Plane & Pilot
Tuesday, April 26, 2011

From The Editor: Cross-Country

The Cirrus Aircraft and Plane & Pilot team before the air-to-air photo mission.
No matter how much you love to fly, 14 hours of flight in one day is a long time. That's how long it took Cirrus pilot and Senior Strategy Analyst Matt Bergwall and me to return to California from Sun 'n Fun. Not any fault of the Cirrus SR22T we were in—it's as fast as they come, and in fact, the pilot who ferried the plane to Sun 'n Fun had made it fromWest Coast to East in seven hours with just one fuel stop. But, headed west, we were at the mercy of 50-knot headwinds, as well as a nasty storm front that forced us to deviate off course. And then, there was simple bad luck that added mileage; at one of our stops, the fuel guy had left for the day, and the self-service pump didn't take credit cards. Our long cross-country wasn't a trip that would be endurable in many other airplanes, but the Cirrus rates high on comfort factors. Its roomy cabin features leather seats, air conditioning and XM Satellite Radio, but even better, we were in a brand-new 2011 Limited Commemorative Edition (LCE), of which Cirrus is manufacturing just 10 in recognition of the SR22's 10th anniversary. Feeling stylish and cool in the red, black and white sports-car interior (complete with a saddle-stitched leather sidestick control), 14 hours was, in a way, far too short, and it was with reluctance that I parted ways with the LCE upon arrival home at Santa Monica Airport. What's the longest day trip you've made in an airplane? Let us know at This e-mail address is being protected from spambots. You need JavaScript enabled to view it .

Marc Lee had the pleasure of flying N315CE, and shares his experience in this month's "Pilot Report." He and Cirrus demo pilot Ken Goble put the turbo through a trial of stalls, slow flight and maneuvers to test the Electronic Stability And Protection system, designed to prevent overspeeds, inadvertent stalls and other deviations from stable flight. Marc also interviews test pilot Mike Stevens on what it's like to fly the Vision SF50 jet, and brings us up to date on the jet program and what's next. Visit our website to see a behind-the-scenes video from our air-to-air photo flight of the SR22 in formation with the Vision jet.

Also in this issue, James Lawrence goes searching for thermals and lift in the new motorglider from Phoenix Air. The LSA glider features swappable wingtips that grow wingspan from 36 feet, where it flies nimbly, to 49 feet, excellent for soaring. James also reviews the new Drift Innovation Stealth video camera this month in "Tech Talk." With a 170-degree field of view and wireless remote control, the HD "helmet cam" is ideally suited for cockpits. Check out his video footage on our website.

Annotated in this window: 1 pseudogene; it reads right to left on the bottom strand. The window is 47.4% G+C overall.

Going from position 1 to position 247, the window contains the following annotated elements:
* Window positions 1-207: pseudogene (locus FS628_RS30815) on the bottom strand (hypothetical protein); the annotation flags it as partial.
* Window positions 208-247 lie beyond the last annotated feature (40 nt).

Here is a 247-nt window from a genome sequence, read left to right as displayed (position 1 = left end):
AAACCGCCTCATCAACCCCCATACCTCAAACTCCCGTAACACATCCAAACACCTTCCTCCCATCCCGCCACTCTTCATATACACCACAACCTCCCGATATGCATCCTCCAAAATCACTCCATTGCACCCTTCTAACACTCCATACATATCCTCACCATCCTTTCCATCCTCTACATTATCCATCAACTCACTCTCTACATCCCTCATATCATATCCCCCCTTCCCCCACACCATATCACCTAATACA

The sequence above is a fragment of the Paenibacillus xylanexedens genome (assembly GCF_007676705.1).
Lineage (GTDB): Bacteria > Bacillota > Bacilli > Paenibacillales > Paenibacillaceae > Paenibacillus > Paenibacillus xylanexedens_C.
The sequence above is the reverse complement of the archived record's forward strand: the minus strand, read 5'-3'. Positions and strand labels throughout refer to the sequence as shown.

Retired Navy dentist Jim Miller first learned to fly at Vandenberg Air Force Base, earning his license in 1970. He has no formal training in aircraft repair or restoration, but that didn't stop him from tackling a complete refurbishment of his 1962 Piper Colt. Contributor James Wynbrandt visits for an up-close look at Jim's meticulous work, from new sight fuel gauges in the wing roots, to sheet metal fasteners in the aircraft belly.

This month's guest speaker, air show performer Melissa Pemberton, recently spent time in a part of the world where general aviation is relatively new. She shares her experiences in Ghana with a group called Medicine on the Move, formed with the goal of developing GA to provide an "air highway" to remote villages that need medical and other attention. The not-for-profit group helped to establish the Ghanaian National Pilots License, and is teaching natives how to build and fly their own aircraft. In Ghana, as in many parts of the world, GA can really make a difference in improving people's lives.


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